• There should be a halt to logging of all unburnt and lightly burnt forests within the net harvest area for 12 months.

But the Forestry Corporation rejected his recommendations and advised the EPA that it intended to return to harvesting in September 2020 as it is “legally obliged to do so in order to meet supply commitments”.

Scientists, conservation organisations, and local communities are appalled by ongoing logging of burnt forests at a time when NSW native forests and wildlife need time to recover. Indigenous rights of native title holders whose land includes forests are also  ignored.

Vulnerable and endangered species

The Forestry Corporation also approves its own harvest plans and is responsible for reporting non compliance.

An analysis of the harvest plans on the Forestry Corporation’s website demonstrates that almost every wildlife species included in logging plans for the north-east forests is either listed on the schedules of the Biodiversity Conservation Act or the Commonwealth EPBC list as vulnerable and endangered species.

Recommended recovery plans have not been developed as required and a significant number of affected species are under consideration for upgrading to endangered status by the Federal Threatened Species Scientific Committee.

NSW shuts down opposition

The Berejiklian government has also gone to great lengths to ensure no legal challenges can be mounted to prevent this industrial scale logging of NSW forests and the loss of biodiversity. The Premier’s actions strike at the heart of democracy…..

Read the full article here.

Wednesday 24 February 2021

NSW Premier Gladys Berejiklian slammed for slashing at least 28 TAFE jobs in Northern Rivers region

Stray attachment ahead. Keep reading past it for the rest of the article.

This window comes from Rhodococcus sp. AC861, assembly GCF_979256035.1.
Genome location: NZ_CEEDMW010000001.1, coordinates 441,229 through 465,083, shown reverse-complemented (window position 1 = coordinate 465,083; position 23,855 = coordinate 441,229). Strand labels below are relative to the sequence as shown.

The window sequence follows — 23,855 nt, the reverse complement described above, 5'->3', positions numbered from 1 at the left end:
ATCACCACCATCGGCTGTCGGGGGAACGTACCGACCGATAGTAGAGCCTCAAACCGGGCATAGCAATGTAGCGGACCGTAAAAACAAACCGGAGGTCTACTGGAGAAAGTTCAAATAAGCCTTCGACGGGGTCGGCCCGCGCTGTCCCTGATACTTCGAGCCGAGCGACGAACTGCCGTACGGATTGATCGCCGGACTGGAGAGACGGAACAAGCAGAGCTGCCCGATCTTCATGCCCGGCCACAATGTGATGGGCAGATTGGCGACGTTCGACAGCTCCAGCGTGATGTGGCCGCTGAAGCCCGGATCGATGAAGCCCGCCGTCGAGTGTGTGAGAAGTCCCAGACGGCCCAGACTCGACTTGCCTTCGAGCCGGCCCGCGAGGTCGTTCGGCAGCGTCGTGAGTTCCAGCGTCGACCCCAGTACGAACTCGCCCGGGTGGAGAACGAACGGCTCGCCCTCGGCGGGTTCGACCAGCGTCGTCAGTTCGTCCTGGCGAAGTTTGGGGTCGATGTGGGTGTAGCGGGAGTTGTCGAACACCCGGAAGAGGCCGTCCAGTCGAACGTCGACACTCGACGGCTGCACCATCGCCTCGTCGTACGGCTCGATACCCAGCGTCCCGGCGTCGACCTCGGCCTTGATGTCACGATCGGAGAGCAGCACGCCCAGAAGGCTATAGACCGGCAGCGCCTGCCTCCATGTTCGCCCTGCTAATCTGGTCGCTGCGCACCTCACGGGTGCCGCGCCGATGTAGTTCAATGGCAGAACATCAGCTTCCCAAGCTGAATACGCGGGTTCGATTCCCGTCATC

Office of the NSW Labor Member for Lismore, media release, 22 February 2021:

LISMORE MP Janelle Saffin has condemned the axing of up to 28 TAFE NSW jobs on the Northern Rivers as a betrayal by NSW Premier Gladys Berejiklian, who gave an iron-clad promise in 2019 that there would be no public service job cuts in regional and rural New South Wales.


“Deputy Premier John Barilaro and his Nationals are just as responsible here too; not lifting a finger as the Liberals continue with their deliberate actions in dismantling TAFE,” Ms Saffin said.


“How many cuts can our TAFE system take before it is completely decimated?”


TAFE NSW late last week advised the Community Public Sector Union of NSW that the Berijiklian-Barilaro Government is slashing almost 700 frontline TAFE NSW jobs, including 470 regional jobs.


“Figures provided to me by the CPSU-NSW show that we are looking at up to 28 local jobs going under two major restructures – in educational support and in student services, facilities management and logistics,” Ms Saffin said.


“In our Electorate of Lismore, six positions could be cut at the Lismore campus and one at the Murwillumbah Connected Learning Centre.


“In the neighbouring Electorate of Tweed, Kingscliff TAFE will be hardest hit with the Government targeting 12 positions, and in the Ballina Electorate, eight positions at Wollongbar TAFE and one position at Ballina TAFE are under threat.


“I will stand with the TAFE staff and their union, and with TAFE students, to fight these cruel job cuts because local communities cannot afford to see their TAFE campuses run down as the NSW Liberal-Nationals pursue their privatisation push, at the expense of local jobs and economy.